• March 21, 2019

    O'Melveny Adds Ex-Obama Adviser As Privacy Co-Chair

    O'Melveny & Myers LLP has tapped a national security and counterterrorism adviser to former President Barack Obama as partner and co-chair of its data security and privacy group, the firm said in a press release Thursday.

  • March 21, 2019

    Ex-Oracle Worker Can Arbitrate Pay Dispute, 9th Circ. Says

    A former worker who hit Oracle Inc. with a putative class action over sales commission pay can send the dispute to arbitration, a Ninth Circuit panel said Thursday, noting that the case put the tech titan in the atypical position of fighting against arbitrating employment matters.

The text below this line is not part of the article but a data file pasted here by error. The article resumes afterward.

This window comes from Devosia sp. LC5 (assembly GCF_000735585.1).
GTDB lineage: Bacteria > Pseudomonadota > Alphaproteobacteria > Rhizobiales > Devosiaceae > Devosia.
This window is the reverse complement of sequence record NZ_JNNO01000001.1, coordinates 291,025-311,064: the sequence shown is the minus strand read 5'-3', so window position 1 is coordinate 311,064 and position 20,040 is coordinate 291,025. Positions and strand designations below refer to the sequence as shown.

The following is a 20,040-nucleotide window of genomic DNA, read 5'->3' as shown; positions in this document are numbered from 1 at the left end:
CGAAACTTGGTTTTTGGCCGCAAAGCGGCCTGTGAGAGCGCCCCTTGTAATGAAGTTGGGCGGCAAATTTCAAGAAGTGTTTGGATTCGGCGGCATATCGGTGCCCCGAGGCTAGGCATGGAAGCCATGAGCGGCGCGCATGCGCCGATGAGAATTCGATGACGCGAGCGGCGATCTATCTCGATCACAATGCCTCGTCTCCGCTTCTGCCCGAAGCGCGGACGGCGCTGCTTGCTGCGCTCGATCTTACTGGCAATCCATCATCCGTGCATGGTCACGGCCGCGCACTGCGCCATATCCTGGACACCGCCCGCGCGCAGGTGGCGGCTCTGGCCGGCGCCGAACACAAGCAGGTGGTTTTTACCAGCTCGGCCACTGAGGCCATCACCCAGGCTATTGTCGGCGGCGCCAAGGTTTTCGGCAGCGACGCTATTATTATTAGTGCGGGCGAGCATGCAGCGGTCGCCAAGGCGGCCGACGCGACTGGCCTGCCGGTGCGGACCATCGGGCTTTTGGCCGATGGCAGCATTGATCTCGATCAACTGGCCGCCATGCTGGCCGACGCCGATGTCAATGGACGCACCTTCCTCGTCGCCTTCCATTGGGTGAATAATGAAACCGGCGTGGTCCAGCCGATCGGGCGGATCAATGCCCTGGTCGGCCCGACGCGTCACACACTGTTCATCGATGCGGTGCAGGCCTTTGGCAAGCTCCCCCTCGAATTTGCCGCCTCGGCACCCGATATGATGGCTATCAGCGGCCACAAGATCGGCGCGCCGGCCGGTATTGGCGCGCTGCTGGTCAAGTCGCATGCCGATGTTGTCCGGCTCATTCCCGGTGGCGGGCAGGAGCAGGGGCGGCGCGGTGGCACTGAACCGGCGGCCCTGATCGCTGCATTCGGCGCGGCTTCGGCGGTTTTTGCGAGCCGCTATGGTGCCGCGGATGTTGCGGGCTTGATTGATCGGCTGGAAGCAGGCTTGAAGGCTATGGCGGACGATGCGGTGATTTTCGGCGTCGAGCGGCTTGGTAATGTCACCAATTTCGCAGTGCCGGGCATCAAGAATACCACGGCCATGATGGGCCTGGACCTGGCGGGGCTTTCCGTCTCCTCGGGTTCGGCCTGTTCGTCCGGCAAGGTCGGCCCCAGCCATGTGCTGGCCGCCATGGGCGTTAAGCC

• March 21, 2019

    USTelecom Pilot Program To Gather Broadband Location Data

    Trade groups headlined by USTelecom officially unveiled a plan Thursday that they say could cure the federal government’s ailing broadband maps, announcing a pilot program that will layer data from public sources, providers and customers to visualize where internet service is and is not.

  • March 21, 2019

    Facebook Staff Had Access To Millions Of User Passwords

    Facebook admitted Thursday that it stored hundreds of millions of users' passwords in a format that would have allowed Facebook employees to read them, the latest of several privacy lapses for the company.

  • March 21, 2019

    Bid To Close IPR 'Loopholes' Shot Down By Precedent Panel

    The Patent Trial and Appeal Board’s precedent-setting panel won’t look at whether the board can still review a patent after certain district court and U.S. International Trade Commission challenges.